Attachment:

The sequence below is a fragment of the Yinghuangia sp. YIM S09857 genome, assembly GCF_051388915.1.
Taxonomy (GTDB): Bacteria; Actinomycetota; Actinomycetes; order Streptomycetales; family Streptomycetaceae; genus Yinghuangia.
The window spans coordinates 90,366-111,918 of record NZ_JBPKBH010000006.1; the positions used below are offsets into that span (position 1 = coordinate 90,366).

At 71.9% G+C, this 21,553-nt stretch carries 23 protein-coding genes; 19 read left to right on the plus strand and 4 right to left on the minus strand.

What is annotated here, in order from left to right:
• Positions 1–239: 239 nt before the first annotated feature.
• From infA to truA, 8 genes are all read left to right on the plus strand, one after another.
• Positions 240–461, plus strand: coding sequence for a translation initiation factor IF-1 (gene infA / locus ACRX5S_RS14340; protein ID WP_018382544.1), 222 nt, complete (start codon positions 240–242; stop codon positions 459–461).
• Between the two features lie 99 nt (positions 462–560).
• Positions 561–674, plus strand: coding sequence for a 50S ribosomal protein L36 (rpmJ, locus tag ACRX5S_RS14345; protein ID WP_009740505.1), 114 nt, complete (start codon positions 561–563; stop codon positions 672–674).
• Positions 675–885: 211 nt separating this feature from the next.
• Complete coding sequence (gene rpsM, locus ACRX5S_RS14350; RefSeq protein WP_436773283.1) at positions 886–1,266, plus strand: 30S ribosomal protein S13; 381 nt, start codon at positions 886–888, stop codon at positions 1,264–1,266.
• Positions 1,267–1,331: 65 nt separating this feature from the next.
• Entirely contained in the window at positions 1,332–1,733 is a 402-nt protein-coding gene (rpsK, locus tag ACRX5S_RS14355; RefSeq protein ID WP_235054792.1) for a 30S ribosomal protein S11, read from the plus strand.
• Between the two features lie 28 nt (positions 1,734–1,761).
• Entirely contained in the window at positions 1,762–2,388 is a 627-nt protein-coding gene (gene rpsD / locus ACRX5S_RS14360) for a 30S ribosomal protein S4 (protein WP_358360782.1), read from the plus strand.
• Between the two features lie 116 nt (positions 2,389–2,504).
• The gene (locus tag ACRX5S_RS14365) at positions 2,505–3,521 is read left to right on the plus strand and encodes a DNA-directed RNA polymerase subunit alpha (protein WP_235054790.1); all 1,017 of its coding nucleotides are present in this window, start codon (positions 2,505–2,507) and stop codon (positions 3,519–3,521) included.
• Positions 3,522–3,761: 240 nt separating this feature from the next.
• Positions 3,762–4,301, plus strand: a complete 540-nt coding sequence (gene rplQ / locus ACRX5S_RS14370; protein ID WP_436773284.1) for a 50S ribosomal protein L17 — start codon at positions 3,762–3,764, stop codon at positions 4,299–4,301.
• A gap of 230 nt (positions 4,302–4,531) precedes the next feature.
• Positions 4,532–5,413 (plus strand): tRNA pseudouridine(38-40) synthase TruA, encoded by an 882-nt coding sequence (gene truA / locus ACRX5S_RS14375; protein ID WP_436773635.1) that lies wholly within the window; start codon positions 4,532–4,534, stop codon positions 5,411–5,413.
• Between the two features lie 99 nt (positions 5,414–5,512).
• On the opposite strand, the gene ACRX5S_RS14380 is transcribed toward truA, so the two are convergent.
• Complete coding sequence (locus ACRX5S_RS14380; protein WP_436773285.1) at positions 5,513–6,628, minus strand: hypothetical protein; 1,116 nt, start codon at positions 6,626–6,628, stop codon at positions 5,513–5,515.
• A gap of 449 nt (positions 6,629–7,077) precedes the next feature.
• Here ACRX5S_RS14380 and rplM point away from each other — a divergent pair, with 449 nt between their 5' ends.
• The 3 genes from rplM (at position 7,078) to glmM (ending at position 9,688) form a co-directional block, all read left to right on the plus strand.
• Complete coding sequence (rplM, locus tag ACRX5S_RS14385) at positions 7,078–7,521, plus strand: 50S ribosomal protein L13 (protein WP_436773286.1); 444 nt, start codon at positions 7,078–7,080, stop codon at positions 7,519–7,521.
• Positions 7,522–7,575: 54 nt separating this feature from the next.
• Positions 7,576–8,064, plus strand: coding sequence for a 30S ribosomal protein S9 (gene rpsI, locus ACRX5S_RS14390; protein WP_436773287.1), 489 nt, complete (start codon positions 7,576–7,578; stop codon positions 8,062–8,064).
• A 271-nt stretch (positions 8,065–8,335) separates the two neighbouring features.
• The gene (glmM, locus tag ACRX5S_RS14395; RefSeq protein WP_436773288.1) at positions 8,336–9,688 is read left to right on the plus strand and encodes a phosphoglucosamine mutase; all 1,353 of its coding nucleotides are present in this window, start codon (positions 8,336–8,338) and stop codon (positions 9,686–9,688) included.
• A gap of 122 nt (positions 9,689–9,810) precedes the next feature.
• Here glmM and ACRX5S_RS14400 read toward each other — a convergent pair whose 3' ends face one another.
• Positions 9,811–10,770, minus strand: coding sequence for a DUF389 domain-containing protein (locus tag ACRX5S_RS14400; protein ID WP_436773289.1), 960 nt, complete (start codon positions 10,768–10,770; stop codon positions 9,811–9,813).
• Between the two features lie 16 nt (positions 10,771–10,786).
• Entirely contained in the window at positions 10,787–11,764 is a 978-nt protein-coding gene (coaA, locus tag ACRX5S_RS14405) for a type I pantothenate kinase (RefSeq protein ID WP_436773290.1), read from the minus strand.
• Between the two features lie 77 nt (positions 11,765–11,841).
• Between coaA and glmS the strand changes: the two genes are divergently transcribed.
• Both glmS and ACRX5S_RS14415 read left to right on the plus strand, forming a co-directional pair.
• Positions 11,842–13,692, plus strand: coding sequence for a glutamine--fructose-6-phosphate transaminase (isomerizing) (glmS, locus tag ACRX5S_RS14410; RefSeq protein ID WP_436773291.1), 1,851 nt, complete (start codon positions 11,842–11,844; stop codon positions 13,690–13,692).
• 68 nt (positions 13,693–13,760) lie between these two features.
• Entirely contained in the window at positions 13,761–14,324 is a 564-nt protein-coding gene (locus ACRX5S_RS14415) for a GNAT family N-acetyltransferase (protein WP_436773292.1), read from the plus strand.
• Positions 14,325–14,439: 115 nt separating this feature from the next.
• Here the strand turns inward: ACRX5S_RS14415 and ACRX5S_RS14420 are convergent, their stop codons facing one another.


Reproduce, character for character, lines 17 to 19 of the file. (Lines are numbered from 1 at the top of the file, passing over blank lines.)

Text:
• Between the two features lie 116 nt (positions 2,389–2,504).
• The gene (locus tag ACRX5S_RS14365) at positions 2,505–3,521 is read left to right on the plus strand and encodes a DNA-directed RNA polymerase subunit alpha (protein WP_235054790.1); all 1,017 of its coding nucleotides are present in this window, start codon (positions 2,505–2,507) and stop codon (positions 3,519–3,521) included.
• Positions 3,522–3,761: 240 nt separating this feature from the next.